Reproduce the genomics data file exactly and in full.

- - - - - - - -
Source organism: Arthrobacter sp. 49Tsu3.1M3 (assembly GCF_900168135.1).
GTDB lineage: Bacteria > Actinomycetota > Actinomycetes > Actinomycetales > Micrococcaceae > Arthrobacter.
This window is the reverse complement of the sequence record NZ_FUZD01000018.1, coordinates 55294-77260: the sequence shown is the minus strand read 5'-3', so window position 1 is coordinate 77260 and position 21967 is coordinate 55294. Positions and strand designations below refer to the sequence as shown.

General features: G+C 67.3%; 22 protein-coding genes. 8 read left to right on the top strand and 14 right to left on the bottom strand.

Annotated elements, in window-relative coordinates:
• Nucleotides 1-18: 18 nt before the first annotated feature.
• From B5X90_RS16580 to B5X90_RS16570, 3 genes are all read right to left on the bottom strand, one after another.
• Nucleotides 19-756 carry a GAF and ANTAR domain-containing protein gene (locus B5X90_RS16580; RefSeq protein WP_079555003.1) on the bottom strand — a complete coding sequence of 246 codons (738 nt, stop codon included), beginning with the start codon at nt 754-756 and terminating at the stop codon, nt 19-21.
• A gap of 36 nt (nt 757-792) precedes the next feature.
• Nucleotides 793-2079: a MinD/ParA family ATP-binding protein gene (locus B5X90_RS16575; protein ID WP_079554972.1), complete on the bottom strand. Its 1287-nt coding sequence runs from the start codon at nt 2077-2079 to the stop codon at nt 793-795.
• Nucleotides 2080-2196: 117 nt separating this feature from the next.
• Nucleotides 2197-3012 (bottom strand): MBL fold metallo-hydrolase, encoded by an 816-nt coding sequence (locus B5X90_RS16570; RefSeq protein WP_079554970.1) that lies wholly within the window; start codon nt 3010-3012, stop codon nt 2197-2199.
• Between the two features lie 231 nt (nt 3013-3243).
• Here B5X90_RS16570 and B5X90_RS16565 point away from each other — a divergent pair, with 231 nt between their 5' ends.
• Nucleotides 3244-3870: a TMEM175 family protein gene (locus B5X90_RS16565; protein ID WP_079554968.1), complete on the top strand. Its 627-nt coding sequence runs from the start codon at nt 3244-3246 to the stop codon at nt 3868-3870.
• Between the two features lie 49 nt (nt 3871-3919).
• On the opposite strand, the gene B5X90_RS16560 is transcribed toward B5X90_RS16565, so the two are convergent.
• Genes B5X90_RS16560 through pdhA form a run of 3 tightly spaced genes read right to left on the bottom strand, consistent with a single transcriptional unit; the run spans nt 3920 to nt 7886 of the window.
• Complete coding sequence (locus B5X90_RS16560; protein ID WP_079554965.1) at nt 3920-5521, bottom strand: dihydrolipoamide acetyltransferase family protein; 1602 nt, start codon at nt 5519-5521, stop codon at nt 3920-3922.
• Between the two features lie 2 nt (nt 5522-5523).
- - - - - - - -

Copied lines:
Source organism: Arthrobacter sp. 49Tsu3.1M3 (assembly GCF_900168135.1).
GTDB lineage: Bacteria > Actinomycetota > Actinomycetes > Actinomycetales > Micrococcaceae > Arthrobacter.
This window is the reverse complement of the sequence record NZ_FUZD01000018.1, coordinates 55294-77260: the sequence shown is the minus strand read 5'-3', so window position 1 is coordinate 77260 and position 21967 is coordinate 55294. Positions and strand designations below refer to the sequence as shown.

General features: G+C 67.3%; 22 protein-coding genes. 8 read left to right on the top strand and 14 right to left on the bottom strand.

Annotated elements, in window-relative coordinates:
• Nucleotides 1-18: 18 nt before the first annotated feature.
• From B5X90_RS16580 to B5X90_RS16570, 3 genes are all read right to left on the bottom strand, one after another.
• Nucleotides 19-756 carry a GAF and ANTAR domain-containing protein gene (locus B5X90_RS16580; RefSeq protein WP_079555003.1) on the bottom strand — a complete coding sequence of 246 codons (738 nt, stop codon included), beginning with the start codon at nt 754-756 and terminating at the stop codon, nt 19-21.
• A gap of 36 nt (nt 757-792) precedes the next feature.
• Nucleotides 793-2079: a MinD/ParA family ATP-binding protein gene (locus B5X90_RS16575; protein ID WP_079554972.1), complete on the bottom strand. Its 1287-nt coding sequence runs from the start codon at nt 2077-2079 to the stop codon at nt 793-795.
• Nucleotides 2080-2196: 117 nt separating this feature from the next.
• Nucleotides 2197-3012 (bottom strand): MBL fold metallo-hydrolase, encoded by an 816-nt coding sequence (locus B5X90_RS16570; RefSeq protein WP_079554970.1) that lies wholly within the window; start codon nt 3010-3012, stop codon nt 2197-2199.
• Between the two features lie 231 nt (nt 3013-3243).
• Here B5X90_RS16570 and B5X90_RS16565 point away from each other — a divergent pair, with 231 nt between their 5' ends.
• Nucleotides 3244-3870: a TMEM175 family protein gene (locus B5X90_RS16565; protein ID WP_079554968.1), complete on the top strand. Its 627-nt coding sequence runs from the start codon at nt 3244-3246 to the stop codon at nt 3868-3870.
• Between the two features lie 49 nt (nt 3871-3919).
• On the opposite strand, the gene B5X90_RS16560 is transcribed toward B5X90_RS16565, so the two are convergent.
• Genes B5X90_RS16560 through pdhA form a run of 3 tightly spaced genes read right to left on the bottom strand, consistent with a single transcriptional unit; the run spans nt 3920 to nt 7886 of the window.
• Complete coding sequence (locus B5X90_RS16560; protein ID WP_079554965.1) at nt 3920-5521, bottom strand: dihydrolipoamide acetyltransferase family protein; 1602 nt, start codon at nt 5519-5521, stop codon at nt 3920-3922.
• Between the two features lie 2 nt (nt 5522-5523).